(about 6000 words)
A young woman who is in poor health as judged by her husband and brother, both physicians, is taken to rest at a country house. Once instated there, she’s told that she shouldn’t go out, or move much, or eat much or in general do too much that would cause her excitement, for fear that it would upset her delicate lady constitution and throw her into a mad fit the likes of which men of this time are always trying to prevent, presumably because they all don’t know a damn thing about how women work. Not unlike today, actually. Anyway, she takes this as the way of the world and more or less remains trapped in a single room for so long that she starts going loopy in the head, seeing things that aren’t there on the yellow wallpaper. Soon, her stifled mind begins imagining all sorts of strange, horrific scenarios that have taken place in the room she occupies. This of course leads her husband to think her condition is worsening, and he confines her even more, until at last she giddily escapes, assuming the identity of the woman she’s imagined this whole time has been staring at her through the yellow wallpaper. Cabin fever guys, it’s serious business.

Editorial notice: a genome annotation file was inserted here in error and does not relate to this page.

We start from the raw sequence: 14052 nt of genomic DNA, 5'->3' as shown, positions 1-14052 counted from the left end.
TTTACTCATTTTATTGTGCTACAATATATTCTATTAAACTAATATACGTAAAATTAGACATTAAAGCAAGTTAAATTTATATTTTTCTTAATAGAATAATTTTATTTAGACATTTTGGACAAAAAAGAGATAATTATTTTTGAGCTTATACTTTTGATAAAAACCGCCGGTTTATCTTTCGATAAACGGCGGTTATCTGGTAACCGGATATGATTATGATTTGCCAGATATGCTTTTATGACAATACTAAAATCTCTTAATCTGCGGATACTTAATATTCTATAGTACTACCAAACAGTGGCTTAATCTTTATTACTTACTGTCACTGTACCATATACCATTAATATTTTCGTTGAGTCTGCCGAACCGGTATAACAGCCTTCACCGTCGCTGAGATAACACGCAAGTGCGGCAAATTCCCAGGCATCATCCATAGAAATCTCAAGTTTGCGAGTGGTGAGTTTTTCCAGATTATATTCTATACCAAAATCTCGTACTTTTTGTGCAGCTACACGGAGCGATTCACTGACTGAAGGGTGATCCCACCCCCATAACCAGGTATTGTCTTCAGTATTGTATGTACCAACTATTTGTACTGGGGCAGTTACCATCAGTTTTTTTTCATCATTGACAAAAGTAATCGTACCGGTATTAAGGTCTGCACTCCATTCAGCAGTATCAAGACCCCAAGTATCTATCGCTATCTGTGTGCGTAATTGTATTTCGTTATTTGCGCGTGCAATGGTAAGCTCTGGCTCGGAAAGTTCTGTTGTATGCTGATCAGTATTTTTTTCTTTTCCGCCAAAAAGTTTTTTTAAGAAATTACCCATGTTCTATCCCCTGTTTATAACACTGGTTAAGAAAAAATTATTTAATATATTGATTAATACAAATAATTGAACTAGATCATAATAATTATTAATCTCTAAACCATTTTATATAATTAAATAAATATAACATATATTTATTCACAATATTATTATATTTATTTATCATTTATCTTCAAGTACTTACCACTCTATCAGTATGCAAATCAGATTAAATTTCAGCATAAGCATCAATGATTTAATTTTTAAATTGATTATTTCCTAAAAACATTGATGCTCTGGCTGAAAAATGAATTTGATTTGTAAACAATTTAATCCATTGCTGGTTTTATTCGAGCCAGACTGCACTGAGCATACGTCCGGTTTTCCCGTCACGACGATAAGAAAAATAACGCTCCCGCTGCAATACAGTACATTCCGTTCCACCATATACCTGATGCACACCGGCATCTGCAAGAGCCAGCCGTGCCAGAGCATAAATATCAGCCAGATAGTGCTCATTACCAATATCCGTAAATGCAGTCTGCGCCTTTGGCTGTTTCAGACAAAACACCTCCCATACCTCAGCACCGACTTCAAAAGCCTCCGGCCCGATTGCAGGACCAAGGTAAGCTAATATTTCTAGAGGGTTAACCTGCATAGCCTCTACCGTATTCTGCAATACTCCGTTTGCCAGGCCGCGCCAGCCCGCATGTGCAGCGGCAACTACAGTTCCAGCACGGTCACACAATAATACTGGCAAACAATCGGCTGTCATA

Charlotte Perkins Gilman was born on July 3, 1860 in Connecticut, USA. Like Poe, Gilman’s father abandoned the family when she was still a baby. Unable to support the family, Gilman’s mother often received help from some of her paternal aunts, among which was Harriot Breecher Stowe. Gilman was forced to teach herself to read at the age of five, since her mother was too ill to see to her schooling herself. Her mother discouraged the reading of fiction and deep friendships in a misguided attempt to protect her children from the sort of hurt her husband’s abandonment had left with her. Fortunately Gilman’s father wasn’t a complete deadbeat, and he did support her continued education as well as advancing her mind with book recommendations. Gilman married when she was 24, and after the birth of her only child, suffered a severe bout of postpartum depression. This largely became the inspiration for The Yellow Wallpaper. She separated from her husband four years later and joined several feminist movements in California. During this time she also sent her daughter east to live with her husband and his second wife, acknowledging his right to know his daughter and visa versa. Perhaps her own experiences with an absent father helped shape this progressive view. When she moved back east she became romantically involved with her first cousin, and the two were happily married until he died suddenly of a cerebral hemorrhage. Gilman herself was diagnosed with terminal breast cancer in 1932, and three years later, ended her life on her own terms.